AKC GAZETTE September 2022
Cardigan Welsh Corgi Breed Column
Back in the 1990s, I was asked to present a judging seminar in concert with Jean York, a longtime Pembroke Welsh Corgi breeder/exhibitor and former gazette columnist. I talked to Jean about making sure we included a red Pembroke and red Cardigan.
We each handled individual breed presentations, and then we put the red Pem and red Cardi up on tables set up one in front of the other. I turned to the audience of established judges and those preparing to apply for both Corgis and asked them to take a good look at the two breeds in silhouette, as that of course is the position most often seen in the conformation ring.
They looked at the red Pembroke, and looked at the red Cardigan, and I then asked a very important question: “Does the Cardigan look like a Pembroke?
And I watched as the lightbulb turned on.
No, red Cardigans do not resemble red Pembrokes. But red Cardigans, no longer common in the ring, are still labeled by some judges as “too Pemmy.”
Red is a color, not a structural feature.
At the Cardigan national specialty we offer a competition called The Megan, named after the first Cardigan champion in the U.S. This is a champions-only competition divided by color, so at the start, you will see a class of red dogs and a class of red bitches compared one against the other, not against any of the other colors. It’s a perfect opportunity to see a correct Cardigan silhouette without the red color subliminally affecting a judge’s internal “eye.”
No one would mistake any of these red dogs for Pembrokes. They are clearly Cardigans, with longer, heavier bodies; broader back skulls, and somewhat more substantial heads (the correct Cardigan head is not “foxy,” as the Pembroke’s head is); round bone, as opposed to the oval bone of the Pembroke; considerably larger ears; a rounder eye; and, of course, the classic Cardigan front turnout, which should be no more than 30 percent [editor’s note: standard says degrees].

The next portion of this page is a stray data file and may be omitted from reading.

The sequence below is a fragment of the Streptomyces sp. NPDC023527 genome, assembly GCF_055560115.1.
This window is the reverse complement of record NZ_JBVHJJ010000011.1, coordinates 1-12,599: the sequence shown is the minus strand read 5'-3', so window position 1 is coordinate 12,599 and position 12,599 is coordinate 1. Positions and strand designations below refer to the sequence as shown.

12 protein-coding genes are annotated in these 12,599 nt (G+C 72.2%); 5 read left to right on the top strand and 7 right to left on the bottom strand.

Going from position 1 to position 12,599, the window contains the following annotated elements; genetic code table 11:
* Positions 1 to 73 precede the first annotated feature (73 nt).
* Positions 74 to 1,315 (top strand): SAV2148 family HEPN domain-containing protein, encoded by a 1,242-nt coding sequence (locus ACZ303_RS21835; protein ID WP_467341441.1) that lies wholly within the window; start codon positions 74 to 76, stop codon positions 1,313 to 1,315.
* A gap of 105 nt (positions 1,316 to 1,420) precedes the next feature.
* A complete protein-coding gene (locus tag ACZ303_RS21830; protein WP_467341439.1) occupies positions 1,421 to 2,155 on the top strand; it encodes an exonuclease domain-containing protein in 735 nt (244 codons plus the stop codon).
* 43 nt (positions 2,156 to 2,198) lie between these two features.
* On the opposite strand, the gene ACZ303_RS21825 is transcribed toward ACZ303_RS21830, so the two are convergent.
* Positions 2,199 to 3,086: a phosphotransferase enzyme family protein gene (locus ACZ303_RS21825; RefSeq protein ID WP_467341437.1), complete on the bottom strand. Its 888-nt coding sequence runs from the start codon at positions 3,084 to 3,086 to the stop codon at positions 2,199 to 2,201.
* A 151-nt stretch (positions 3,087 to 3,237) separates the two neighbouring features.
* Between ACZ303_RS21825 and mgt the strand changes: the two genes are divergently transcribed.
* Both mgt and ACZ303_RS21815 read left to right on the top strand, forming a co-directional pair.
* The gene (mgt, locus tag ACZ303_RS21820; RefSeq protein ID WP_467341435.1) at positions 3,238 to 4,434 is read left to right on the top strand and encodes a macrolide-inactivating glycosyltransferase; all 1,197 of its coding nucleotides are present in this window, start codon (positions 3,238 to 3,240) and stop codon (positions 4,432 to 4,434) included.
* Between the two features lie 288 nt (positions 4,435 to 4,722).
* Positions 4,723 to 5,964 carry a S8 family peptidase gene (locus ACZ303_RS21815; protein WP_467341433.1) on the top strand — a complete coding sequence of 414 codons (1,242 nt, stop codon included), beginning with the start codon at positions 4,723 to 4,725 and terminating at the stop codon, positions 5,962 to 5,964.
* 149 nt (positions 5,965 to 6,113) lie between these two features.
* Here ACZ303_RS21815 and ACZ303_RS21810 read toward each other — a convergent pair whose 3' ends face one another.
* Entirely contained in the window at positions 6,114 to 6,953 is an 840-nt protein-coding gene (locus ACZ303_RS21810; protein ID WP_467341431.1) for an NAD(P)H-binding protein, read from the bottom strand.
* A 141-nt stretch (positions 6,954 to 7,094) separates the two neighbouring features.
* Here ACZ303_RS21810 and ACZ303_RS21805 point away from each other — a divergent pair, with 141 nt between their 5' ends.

Forty-plus years ago, it was far more common to see red Cardis in the ring. Slowly, however, the popularity of the color eroded. When asked by others why they aren’t showing red Cardis, or aren’t keeping a red puppy, the common answer is “You can’t win with a red.”
Oh, they may eventually finish their championships. But competing as a special in Best of Breed? “Too difficult,” many say. Including pro handlers.
No one ever says a brindle Cardi is “too Pemmy.” Or a blue merle is. Or a tri. This label is reserved for reds (and sables) alone.
Suggestion: Print online silhouette photos of red Pems and red Cardis, then place them side by side. Do the same with Pem and Cardi faces. I think many will realize just how different the two breeds are despite identical color.
Faults must be faulted, of course. But the red color, in Cardigans, does not a Pembroke make.
Jennifer Roberson has been showing and breeding Cardigans for over 30 years. She has served as an officer on the Board of the CWCCA, and as chair of Breeders Education.
First published in the AKC Gazette Digital Edition, September, 2022.
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